The shops all have signs in them that say, “No pictures” but I did something against the rules and shot a picture of this display of Buddhas and statues. I thought even if they were all piled up together, it still had a loveliness that I found pleasing and almost like a little shrine tucked into the back of this shop.
I subscribe to the rule I don’t buy new things unless I’m willing to get rid of something old. Or, if I really have a space for something without crowding other things – I’ll buy something new. So, I bought the two bracelets. I got a hot pink silk/wool blend scarf for four dollars. And a lovely cloisonne pen for just twelve dollars. Oh, I also bought a pretty brooch at a jewelry shop that offered some very unique and reasonably priced merchandise. I love brooches and wear them more than necklaces – just part of my style.
Simply don’t have room for a single Buddha statue or even an iron tea pot. I enjoy shopping as much as the next woman – but when it makes sense. At this stage of my life my home is full of stuff. I believe in buying beautiful things so I always enjoy using them. Even the mixing bowls in my small kitchen are lovely. That way I’m never pining for trinkets or dust collectors to pretty up a corner of my home. A little sumpthin’ sumpthin’ I learned many years ago.
Even though I didn’t buy a lot in Chinatown, I could still enjoy the adventure of strolling around in the shops and enjoying the buzz of people and riot of colorful items I COULD have if I wanted.
Next post: my review of Samovar Tea Lounge.
In about ten days I’m going to San Francisco. My sister, Cherie, will be flying out from Denver to join me. We’re going to spend four days and three nights in the City by the Bay, as Tony Bennett crooned many years ago. Our plans are pretty loosey-goosey. I’m sure we’ll do some sight-seeing, it’ll be about sister time and retail therapy, too.
I remember the first time I went to SanFran I didn’t want to return home. My then-boyfriend literally had to drag me back on the plane back to Detroit. I just loved the culture, the diversity, the architecture, the hills, the cable cars and the bay. I was blown away by it all. In a good way.
I went for high tea at Neiman Marcus in Union Square. It’s the most elegant and relaxed event. The restaurant clings to an oval shaped balcony perched several floors above the shoppers. On the ceiling is the most spectacular, oval stained glass window. I remember that from my first trip many years ago.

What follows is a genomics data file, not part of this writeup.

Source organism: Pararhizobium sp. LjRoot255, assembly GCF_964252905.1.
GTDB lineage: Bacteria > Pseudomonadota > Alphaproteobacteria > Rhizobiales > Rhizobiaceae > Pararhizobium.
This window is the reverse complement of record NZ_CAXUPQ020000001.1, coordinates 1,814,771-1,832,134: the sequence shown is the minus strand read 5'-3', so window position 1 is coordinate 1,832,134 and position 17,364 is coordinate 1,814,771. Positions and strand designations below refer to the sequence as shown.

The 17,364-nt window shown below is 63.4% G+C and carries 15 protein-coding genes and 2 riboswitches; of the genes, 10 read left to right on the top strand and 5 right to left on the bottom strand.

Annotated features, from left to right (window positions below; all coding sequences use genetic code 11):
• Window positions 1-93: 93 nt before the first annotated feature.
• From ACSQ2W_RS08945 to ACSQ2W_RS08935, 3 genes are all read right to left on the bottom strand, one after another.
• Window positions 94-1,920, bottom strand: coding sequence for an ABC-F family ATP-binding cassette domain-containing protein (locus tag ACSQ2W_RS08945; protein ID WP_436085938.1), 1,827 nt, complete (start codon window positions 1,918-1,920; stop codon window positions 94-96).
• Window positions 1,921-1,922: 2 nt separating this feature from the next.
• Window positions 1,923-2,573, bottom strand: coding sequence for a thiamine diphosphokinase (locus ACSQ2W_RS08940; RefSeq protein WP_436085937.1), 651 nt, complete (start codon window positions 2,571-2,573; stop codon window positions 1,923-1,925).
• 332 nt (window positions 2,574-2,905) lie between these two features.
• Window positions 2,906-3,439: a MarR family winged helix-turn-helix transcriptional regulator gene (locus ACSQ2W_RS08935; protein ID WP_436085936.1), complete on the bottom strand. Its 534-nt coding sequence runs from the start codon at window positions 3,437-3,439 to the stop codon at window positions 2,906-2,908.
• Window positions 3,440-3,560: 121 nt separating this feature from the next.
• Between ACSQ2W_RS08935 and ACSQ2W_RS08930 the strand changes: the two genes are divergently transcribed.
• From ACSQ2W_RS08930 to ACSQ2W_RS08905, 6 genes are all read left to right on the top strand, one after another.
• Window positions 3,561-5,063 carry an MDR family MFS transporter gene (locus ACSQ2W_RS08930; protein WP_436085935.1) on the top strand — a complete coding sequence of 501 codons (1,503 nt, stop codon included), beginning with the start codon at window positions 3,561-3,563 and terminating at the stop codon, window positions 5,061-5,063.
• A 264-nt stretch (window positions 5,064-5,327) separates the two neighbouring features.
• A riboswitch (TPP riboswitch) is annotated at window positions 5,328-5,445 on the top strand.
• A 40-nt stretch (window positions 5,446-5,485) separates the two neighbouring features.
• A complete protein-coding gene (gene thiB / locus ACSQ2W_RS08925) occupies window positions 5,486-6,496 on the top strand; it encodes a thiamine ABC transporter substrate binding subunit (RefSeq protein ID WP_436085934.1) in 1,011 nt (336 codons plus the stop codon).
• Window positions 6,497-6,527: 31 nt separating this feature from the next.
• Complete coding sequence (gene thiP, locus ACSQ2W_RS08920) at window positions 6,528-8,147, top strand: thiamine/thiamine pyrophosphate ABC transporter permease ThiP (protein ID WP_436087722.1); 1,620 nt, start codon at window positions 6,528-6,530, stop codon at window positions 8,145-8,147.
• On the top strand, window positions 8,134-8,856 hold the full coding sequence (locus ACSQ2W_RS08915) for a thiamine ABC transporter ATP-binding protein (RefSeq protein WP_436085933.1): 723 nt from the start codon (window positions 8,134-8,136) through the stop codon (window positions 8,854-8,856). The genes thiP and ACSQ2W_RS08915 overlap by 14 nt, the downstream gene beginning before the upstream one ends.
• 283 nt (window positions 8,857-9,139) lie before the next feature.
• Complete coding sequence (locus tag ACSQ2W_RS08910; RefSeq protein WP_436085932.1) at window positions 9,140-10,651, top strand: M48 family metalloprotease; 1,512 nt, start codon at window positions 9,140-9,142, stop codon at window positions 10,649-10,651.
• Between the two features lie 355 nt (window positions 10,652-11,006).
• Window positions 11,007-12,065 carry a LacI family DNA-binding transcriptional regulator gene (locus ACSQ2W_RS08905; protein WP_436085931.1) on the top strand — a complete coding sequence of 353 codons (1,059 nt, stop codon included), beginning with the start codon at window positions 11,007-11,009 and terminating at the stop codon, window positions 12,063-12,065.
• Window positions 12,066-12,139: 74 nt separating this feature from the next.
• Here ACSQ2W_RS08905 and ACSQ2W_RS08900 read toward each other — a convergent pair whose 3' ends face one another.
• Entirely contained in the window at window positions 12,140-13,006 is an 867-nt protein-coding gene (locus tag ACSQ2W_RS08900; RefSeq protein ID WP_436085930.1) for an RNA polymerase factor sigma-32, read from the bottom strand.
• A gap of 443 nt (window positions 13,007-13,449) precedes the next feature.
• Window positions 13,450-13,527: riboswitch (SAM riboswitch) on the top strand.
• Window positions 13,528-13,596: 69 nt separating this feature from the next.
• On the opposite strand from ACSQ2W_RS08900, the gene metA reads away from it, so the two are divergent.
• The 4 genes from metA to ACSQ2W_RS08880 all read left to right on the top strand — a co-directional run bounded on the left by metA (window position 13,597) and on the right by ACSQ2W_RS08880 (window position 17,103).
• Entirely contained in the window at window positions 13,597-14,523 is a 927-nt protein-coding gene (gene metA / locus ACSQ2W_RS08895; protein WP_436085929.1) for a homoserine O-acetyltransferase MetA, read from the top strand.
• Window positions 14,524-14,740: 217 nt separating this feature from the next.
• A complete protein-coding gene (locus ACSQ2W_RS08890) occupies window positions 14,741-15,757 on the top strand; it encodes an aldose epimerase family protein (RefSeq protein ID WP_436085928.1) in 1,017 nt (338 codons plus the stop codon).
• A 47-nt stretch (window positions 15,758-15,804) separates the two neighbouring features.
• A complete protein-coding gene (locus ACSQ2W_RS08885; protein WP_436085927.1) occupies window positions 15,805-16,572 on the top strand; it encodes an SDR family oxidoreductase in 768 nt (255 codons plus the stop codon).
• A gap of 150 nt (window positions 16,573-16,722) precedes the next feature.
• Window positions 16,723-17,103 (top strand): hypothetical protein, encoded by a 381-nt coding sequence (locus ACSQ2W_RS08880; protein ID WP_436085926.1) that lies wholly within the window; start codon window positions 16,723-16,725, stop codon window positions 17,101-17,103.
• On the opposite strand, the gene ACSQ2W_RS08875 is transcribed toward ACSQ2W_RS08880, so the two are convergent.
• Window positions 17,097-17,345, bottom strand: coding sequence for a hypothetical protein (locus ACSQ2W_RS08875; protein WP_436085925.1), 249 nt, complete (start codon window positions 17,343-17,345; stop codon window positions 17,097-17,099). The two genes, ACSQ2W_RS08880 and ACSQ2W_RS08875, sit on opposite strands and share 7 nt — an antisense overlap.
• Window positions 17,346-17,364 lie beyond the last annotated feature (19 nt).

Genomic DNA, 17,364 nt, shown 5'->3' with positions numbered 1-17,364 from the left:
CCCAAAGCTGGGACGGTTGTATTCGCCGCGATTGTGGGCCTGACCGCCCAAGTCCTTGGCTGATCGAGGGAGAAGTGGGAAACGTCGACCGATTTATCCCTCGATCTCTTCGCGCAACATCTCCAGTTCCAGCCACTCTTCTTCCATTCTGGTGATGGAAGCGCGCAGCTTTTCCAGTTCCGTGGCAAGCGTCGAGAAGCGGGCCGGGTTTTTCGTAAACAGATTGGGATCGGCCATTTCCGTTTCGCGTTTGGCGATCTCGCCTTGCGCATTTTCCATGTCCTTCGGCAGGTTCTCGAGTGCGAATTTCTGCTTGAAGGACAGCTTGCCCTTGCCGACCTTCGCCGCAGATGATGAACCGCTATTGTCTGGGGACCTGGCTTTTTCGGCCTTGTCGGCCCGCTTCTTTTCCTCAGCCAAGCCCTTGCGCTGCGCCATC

Eight years ago I surprised my husband with a trip to San Francisco at Christmas. We flew there on December 27th and flew home New Years day. Ernie’s a train buff, and, I thought what better city for him to enjoy trains, cable cars, trolleys, etc.
Unfortunately I came down with a cold on Christmas day. So I’d go sightseeing with him in the morning. He’d go out exploring on the various forms of mass transit in the afternoon while I relaxed in our hotel room and nursed my cold. In the evening we’d go out to dinner.
On that trip, we stayed at the Sheraton close to Fisherman’s Wharf. The room was compact but elegant. This trip, sis and I will stay at the Hilton in Union Square. I’ll be sure to post a video blog about it. Gotta remember to bring my flipcam.
I’ve been checking the weather reports (here) and I can’t wait to get out of the Las Vegas desert heat for a few days. We’ve been baking in 110F. degree temps the last three days. San Francisco is supposed to be about 75F degrees for the high temps on the days we’ll be there.
On my last trip to San Francisco, since it was over the holidays, I thought it was an appropriate time to write my goals. I remember going to the opulent Fairmont Hotel at the top of Nob Hill and sat in a comfortable chair in the lobby and wrote and wrote. A crisply-uniformed waiter brought me fresh-squeezed grapefruit juice as I wrote. I hope I get time for something like that this trip. We’ll see.
There’s something about an adventure to a dynamic, diverse, vibrant city like San Francisco that makes life wonderful. I can’t wait.
Generally I don’t go for the latest technology. There’s often bugs in the first version AND it’s the highest price. I’m not a big gadget person, anyway.
I decided to get the Flip Cam because as part of “Your Excellent Adventure” I want to bring lots of videos to you. Videos with good info to share. Videos of the places I see on my travels. I needed something uber-simple or it’ll stay in the case.